Cherry Creek Lodge A premier dude ranch experience is part of a working cattle operation near Payson on 40,000 acres adjacent to the Tonto National Forest. Rustic luxury with down home hospitality. Click here for more information.
Whispering Pines Resort Thirty-eight cabins of varying sizes and amenities – fireplaces, kitchens, spa baths – located in the Show Low/Pinetop area. Click here for more information.
La Posada Hotel Fred Harvey’s last great railroad hotel, this architectural gem in Winslow offers hacienda style luxury accommodations and what some say is the finest cuisine in the region. Famous guests include Albert Einstein, Betty Grable, Amelia Earhart, Franklin D. Roosevelt, and John Wayne. Click here for more information.
Brad’s Desert Inn A Route 66 classically refurbished motel in Holbrook, featuring cozy accommodations and moderate pricing. Click here for more information.
KC Motel A high quality value from independent hoteliers, centrally located in Show Low with quick access to the White Mountains. Click here for more information.
Tours of Mogollon Rim from Sedona
Scenic Rim 2-Hour Tour from Sedona – A larger than life, rugged experience combining lowland deserts and high mountain Ponderosa Pine forests on board a Jeep Wrangler with an experienced guide. Click here for more information.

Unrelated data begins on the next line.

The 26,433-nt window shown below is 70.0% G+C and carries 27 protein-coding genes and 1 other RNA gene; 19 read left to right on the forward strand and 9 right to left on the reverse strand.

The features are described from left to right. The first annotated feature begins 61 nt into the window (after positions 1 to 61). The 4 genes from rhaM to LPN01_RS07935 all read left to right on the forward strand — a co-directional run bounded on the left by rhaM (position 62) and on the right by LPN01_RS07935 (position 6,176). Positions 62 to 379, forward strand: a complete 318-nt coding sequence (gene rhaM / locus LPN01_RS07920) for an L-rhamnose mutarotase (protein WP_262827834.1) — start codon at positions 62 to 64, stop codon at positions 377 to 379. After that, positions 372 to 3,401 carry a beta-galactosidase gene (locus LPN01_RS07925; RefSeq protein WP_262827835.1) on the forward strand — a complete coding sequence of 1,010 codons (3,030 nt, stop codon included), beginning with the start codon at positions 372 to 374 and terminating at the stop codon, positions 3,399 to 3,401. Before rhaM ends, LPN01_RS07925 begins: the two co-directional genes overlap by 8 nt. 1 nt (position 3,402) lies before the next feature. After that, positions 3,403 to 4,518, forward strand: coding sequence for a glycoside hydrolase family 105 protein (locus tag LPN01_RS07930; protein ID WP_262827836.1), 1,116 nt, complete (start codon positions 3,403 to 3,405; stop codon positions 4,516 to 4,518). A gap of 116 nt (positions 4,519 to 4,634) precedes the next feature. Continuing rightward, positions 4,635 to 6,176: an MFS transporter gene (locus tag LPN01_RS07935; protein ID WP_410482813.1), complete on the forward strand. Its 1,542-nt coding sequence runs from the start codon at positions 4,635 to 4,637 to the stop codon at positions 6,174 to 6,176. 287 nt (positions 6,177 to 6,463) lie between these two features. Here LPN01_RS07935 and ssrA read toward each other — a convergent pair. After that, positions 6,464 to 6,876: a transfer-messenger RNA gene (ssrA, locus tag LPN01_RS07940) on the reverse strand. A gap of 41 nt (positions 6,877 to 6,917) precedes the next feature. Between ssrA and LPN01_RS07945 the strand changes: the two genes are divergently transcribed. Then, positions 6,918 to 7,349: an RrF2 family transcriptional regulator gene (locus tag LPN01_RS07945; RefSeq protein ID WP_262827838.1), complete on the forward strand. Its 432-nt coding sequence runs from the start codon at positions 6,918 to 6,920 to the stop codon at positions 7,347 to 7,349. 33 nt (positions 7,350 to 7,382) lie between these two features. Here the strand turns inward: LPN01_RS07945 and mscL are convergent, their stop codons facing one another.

Sedona: 2-Hour Mogollon Rim Scenic Tour – Head up old pioneer wagon trails to the Mogollon Rim with a fully narrated tour by jeep which covers history and natural elements of this region and its wonders. Stunning views from cliffs and embankments up to 7,500 feet. Click here for more information.
Off the Beaten Path USA: Rural Pennsylvania
Last but not least in our list of off the beaten path vacations to consider is rural Pennsylvania outside of Philadelphia. While Philly rightfully gets major attention, the lush green countryside and imposing forests of William Penn’s sylvan land are deserving, too.
It’s true that many of the underrated places in America are rural in nature, and that’s partially because they’re somewhat difficult to get to. But you’ll be pleasantly surprised by the recommendations we have regarding where to go in rural Pennsylvania. They’re all within an easy drive of the Philadelphia area.
The rural Pennsylvania towns, counties and regions we suggest you consider each have their own personality and cultural distinctions. In Lancaster County, it’s the Amish religious and traditional community traditions. In the Brandywine Valley, a rich winemaking community has arisen amidst the historical sites from the American Revolution and important residential estates. And when visiting Gettysburg, you’ll absorb the important emotional and meaningful context that our nation’s painful history provides.
Things to Do and Where to Go in Central Pennsylvania